The Department of Defense (DoD) has a long history of responding quickly and forcefully to crisis, and the COVID-19 pandemic is no exception. Today, defense workers remain at their posts but there’s been a seismic shift in the physical location of these posts. The four walls of offices grew quiet as work was accomplished from living rooms, kitchen tables and home offices. Federal agencies and departments were quickly forced to combat their long-held mentality of physical accountability in order to adopt a new working mindset – telework.
This pandemic has the potential to permanently alter the future of the DoD workforce. The door might be opening for a new demographic of potential hires, individuals with the right skillset and mindset to integrate and adopt the emerging technologies needed to accelerate digital transformation. This is a group that might have been previously overlooked or, worse, not considered at all because they weren’t in the right zip code or physical location and were unwilling to relocate there.
In accordance with guidance from the Trump administration, federal agencies and departments currently offer “maximum telework flexibilities” for federal employees and contractors. Of course, with more than 4 million military and civilian federal employees now working from home, such remote access also puts the government at increased risk for new and emerging security threats.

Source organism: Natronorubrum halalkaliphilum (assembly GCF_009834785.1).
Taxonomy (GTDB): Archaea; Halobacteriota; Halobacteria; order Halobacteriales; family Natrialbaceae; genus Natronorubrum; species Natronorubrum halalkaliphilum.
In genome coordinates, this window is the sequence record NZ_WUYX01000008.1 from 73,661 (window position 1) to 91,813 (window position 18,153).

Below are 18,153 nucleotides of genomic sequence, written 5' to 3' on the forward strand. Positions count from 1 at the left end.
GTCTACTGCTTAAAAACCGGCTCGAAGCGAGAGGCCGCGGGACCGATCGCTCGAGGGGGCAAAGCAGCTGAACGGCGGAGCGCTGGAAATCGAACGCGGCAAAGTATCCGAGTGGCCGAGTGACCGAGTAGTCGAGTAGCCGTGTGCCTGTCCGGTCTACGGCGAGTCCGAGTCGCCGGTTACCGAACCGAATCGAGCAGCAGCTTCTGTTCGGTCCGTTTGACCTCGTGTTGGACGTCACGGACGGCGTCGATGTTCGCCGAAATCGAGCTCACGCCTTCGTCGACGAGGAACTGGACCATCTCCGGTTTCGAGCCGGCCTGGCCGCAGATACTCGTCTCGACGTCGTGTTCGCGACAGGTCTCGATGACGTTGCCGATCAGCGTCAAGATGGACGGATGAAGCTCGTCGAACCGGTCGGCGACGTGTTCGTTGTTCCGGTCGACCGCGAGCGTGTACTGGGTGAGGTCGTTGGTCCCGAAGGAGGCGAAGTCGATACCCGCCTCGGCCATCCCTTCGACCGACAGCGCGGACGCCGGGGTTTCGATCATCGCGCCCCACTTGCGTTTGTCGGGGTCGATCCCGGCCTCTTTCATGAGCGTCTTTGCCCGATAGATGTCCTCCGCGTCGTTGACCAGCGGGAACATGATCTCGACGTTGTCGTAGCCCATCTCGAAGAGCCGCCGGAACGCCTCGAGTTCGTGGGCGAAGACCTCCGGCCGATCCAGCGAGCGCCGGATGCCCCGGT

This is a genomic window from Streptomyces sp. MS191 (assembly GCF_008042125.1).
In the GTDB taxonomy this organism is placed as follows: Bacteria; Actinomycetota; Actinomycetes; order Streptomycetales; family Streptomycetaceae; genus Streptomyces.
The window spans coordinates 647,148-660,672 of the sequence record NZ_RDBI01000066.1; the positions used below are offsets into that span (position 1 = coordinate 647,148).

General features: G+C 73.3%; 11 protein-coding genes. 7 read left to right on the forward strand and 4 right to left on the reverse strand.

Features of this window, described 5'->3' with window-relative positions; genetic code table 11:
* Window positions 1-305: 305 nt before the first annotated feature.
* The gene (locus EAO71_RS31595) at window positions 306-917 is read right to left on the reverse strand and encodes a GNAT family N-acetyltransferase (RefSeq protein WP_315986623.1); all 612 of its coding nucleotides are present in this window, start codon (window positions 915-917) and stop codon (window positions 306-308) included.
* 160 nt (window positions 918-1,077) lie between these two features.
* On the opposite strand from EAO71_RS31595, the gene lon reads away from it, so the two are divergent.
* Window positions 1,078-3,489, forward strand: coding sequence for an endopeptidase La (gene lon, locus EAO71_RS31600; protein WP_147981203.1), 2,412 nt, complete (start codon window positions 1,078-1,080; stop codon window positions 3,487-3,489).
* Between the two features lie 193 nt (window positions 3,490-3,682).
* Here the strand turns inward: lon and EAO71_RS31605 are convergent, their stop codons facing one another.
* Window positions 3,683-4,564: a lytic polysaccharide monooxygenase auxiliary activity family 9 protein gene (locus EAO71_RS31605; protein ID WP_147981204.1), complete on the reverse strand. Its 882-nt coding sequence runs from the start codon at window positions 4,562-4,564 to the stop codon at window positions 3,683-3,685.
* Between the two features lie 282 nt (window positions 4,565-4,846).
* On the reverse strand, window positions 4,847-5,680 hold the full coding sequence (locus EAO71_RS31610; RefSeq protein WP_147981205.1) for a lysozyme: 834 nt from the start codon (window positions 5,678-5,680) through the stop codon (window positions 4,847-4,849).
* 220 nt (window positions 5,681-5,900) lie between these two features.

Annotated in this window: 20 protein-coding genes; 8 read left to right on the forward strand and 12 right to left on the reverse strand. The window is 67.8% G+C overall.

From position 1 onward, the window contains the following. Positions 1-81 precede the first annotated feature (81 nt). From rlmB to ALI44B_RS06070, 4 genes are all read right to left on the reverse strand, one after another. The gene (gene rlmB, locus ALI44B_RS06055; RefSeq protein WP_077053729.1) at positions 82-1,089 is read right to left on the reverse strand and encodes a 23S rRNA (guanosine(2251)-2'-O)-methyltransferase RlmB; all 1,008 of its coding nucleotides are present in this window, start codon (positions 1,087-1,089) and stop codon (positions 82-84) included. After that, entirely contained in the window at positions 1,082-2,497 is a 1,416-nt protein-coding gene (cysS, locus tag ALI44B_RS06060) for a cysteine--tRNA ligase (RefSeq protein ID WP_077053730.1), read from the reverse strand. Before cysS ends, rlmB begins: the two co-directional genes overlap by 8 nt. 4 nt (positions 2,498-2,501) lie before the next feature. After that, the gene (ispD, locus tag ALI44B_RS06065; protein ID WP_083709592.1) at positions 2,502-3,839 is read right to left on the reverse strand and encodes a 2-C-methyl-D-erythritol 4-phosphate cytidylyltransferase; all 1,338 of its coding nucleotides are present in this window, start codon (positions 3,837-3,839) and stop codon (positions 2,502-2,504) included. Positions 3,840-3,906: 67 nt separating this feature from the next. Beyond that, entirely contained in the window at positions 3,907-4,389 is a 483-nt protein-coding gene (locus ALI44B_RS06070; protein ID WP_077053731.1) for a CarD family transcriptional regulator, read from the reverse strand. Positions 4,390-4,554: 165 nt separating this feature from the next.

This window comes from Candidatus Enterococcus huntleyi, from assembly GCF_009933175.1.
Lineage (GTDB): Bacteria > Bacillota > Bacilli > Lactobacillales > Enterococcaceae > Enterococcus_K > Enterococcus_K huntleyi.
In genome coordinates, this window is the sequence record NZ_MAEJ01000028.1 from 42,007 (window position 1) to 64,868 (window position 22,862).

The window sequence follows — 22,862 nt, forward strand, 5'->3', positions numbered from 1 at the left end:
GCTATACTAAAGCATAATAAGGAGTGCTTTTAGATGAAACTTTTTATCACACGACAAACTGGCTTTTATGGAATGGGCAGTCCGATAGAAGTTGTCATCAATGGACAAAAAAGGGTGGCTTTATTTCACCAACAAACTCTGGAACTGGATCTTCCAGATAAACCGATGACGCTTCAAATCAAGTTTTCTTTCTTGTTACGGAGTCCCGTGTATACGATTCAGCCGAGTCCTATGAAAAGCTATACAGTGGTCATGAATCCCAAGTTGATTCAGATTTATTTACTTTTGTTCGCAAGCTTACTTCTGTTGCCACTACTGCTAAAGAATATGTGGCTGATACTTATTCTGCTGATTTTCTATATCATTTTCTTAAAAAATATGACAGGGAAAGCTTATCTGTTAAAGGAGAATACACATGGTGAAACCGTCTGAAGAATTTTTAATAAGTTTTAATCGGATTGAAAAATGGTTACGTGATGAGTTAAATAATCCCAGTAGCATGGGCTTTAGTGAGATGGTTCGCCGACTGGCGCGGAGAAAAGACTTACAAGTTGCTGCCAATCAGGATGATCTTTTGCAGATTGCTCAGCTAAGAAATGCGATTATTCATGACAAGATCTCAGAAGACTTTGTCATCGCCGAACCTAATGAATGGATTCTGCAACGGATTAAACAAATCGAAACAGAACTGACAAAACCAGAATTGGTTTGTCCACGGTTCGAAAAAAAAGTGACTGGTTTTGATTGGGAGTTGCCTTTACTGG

In the transition to telework, federal employees have been supported by the COVID-19 Telework Readiness Task Force, whose primary focus is to support the workforce in areas such as equipment needs, network capacity, operational readiness, information technology personnel, contracting readiness, supply chain, finance requirements and cybersecurity. While much of the digital transformation government agencies and departments are dispatching usually takes months to plan and implement, the immediate needs of a COVID-19-era remote workforce have dramatically compressed that timeline.
Out of necessity, government agencies and departments are shedding traditional processes and embracing the future of remote workplace policies. That also means shifting its deeply ingrained mindset of physical accountability. It means officially cutting the cord between the physical workplace and the tech talent needed to help these government agencies automate their processes and truly transform the way they do business.
Powering Future-Ready Supply Chains
While the pace of innovation and the adoption of new technologies have accelerated, truly future-ready supply chains require a holistic approach. In the past year alone, the Defense Logistics Agency has improved efficiencies by deploying 82 robotic process automation (RPA) bots to reduce or eliminate tedious tasks freeing up their staff to focus on higher value work. The efficiencies gained by leveraging RPA to effectively automate tasks, streamline processes and increase employee productivity will only grow, and, with the right investments in emerging technologies, so, too, will increased visibility into the supply chains. Looking ahead, 86% of executives say that sharing of supply chain assets will be enabled by digital technologies. But where is the right talent to successfully implement those technologies?